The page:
Watson [7] said in 50 years we’ll have drugs that enable you to eat as much as you want and remain slim.  And I said, “Jim, we’ve done that in animals by using RNA interference to block the fat insulin receptor gene in the fat cells.”

These animals ate ravenously and remained slim and it wasn’t a fake slimness. They got the benefit of caloric restriction without the restriction, they didn’t get heart disease, they didn’t get diabetes, and they lived 20 percent longer.

There are a number of pharmaceutical companies rushing to bring fat insulin receptor gene inhibitors to the human market; we’ll have that in five to ten years (it would be even less if it wasn’t for the FDA) and not 50 years.

We are doubling the paradigm shift rate every decade.  That means the next 50 years will have 32 times, approximately, the number of paradigm shifts we’ve seen in the last 50 years.

These are all log charts.  As you go up a chart it represents multiplying some key feature, some key measurements, by factors of ten.   A straight line on a log chart is exponential growth.

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Image 7: Growth of U.S. Phone Industry

Telephones took 50 years to be adopted by a mass audience, a quarter of the U.S. population.  Cell phones did that in seven years. These early communication technologies- telephone, radio, and television- took decades to be adopted.  The cell phone, the PC, the Web, is measured in a few years time, and that acceleration has continued. Search engines were not used five or six years ago; the word blog wasn’t used three years ago; ‘social network’ wasn’t used two years ago. The pace of the paradigm shift continues to accelerate.

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Image 8: Mass Use of Inventions

I have a whole theory, which I don’t want to spend a lot of time on, that an evolutionary process inherently accelerates because it basically creates a capability and uses that capability to evolve the next stage. You can even see that when we simulate evolution in genetic algorithms on the computer. 

This is a double log chart; with the number of years ago that this event took place on the X axis, and how long the paradigm shift took to take place until the next paradigm shift on the Y axis.

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Image 9: Canonical Milestones
[click for larger image]


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1. United Therapeutics - a biotechnology company focused on the development and commercialization of unique products for patients with chronic and life-threatening cardiovascular, cancer and infectious diseases. In these segments, United Therapeutics is actively developing four technology platforms: Prostacyclin Analogs, Immunotherapeutic Monoclonal Antibodies, Glycobiology, and Telemedicine.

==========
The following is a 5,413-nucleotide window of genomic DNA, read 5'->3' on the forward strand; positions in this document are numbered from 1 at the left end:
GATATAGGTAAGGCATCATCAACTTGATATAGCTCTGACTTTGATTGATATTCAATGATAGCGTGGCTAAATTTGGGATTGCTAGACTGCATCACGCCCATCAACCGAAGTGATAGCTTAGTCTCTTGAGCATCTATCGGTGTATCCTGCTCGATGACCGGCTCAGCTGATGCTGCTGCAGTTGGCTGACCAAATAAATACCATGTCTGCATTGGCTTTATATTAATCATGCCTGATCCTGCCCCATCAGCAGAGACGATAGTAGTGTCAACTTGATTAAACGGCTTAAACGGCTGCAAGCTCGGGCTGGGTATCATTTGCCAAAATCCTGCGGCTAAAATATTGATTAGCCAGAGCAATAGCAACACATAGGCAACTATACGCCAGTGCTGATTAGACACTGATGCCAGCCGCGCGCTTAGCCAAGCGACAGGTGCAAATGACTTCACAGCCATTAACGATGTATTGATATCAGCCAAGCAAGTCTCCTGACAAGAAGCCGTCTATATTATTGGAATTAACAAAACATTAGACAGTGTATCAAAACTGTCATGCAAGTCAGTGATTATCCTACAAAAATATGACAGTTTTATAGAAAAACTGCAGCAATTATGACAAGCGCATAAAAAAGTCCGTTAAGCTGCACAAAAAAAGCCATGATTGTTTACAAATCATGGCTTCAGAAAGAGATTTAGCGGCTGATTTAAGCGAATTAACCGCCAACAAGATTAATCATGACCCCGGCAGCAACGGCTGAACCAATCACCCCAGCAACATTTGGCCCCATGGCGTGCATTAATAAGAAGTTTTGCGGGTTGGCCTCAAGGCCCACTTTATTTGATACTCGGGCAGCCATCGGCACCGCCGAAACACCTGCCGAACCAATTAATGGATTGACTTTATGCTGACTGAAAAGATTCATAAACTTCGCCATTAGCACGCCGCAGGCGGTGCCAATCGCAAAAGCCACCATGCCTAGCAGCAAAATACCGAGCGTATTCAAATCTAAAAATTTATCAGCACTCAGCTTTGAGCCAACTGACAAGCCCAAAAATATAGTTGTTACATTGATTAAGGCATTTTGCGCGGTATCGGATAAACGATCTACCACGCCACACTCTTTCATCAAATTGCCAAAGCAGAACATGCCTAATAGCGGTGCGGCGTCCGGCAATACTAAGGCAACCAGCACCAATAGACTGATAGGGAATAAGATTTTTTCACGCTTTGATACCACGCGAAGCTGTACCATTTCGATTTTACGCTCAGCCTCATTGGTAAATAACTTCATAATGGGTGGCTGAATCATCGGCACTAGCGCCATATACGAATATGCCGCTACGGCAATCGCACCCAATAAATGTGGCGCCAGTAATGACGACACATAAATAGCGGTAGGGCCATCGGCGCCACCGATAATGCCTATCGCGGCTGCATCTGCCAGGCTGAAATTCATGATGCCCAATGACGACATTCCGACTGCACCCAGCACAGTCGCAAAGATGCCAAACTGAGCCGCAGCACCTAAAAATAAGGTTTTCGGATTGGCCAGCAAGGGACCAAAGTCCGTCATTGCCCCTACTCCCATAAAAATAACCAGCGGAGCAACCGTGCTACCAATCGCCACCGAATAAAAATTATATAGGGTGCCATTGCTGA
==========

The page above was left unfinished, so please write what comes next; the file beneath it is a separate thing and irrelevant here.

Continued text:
http://www.unither.com/utcabout.asp  November 13, 2007 3:12PM EST

2. Torcetrapib - (CP-529414, Pfizer) was a drug being developed to treat Hypercholesterolemia (elevated cholesterol levels) and prevent cardiovascular disease. Its
development was halted in 2006 when phase III studies showed excessive mortality in the treatment group receiving a combination of atorvastatin and the study group.
http://en.wikipedia.org/wiki/Torcetrapib  November 13, 2007 3:15PM EST

3. The Age of Intelligent Machines -inventor and visionary computer scientist Raymond Kurzweil probes the past, present, and future of artificial intelligence, from its earliest philosophical and mathematical roots to tantalizing glimpses of 21st-century machines with superior intelligence and truly prodigious speed and memory. Generously illustrated and easily accessible to the non-specialist, this book provides the background needed for
a full understanding of the enormous scientific potential represented by intelligent machines as well as their equally profound philosophic, economic, and social implications.
November 13, 2007 3:27PM EST

4. Novamente - Novamente supplies software products and services to power intelligent virtual agents for computer games and simulations.

5. ARPANET - developed by DARPA of the United States Department of Defense, was the world's first operational packet switching network, and the predecessor of the global Internet.
http://en.wikipedia.org/wiki/ARPANET  November 13, 2007 3:33PM EST

6. Proteome Project - The Human Proteome Folding project will provide scientists with data that predicts the shape of a very large number of human proteins. These predictions will give scientists the clues they need to identify the biological functions of individual proteins within the human body.
November 13, 2007 3:36PM EST

7. James Dewey Watson - (born April 6, 1928) is an American molecular biologist, best known as one of the co-discoverers of the structure of DNA. Watson, Francis Crick, and Maurice Wilkins were awarded the 1962 Nobel Prize in Physiology or Medicine "for their discoveries concerning the molecular structure of nucleic acids and its significance
for information transfer in living material."
http://en.wikipedia.org/wiki/James_D._Watson  November 13, 2007 3:39PM EST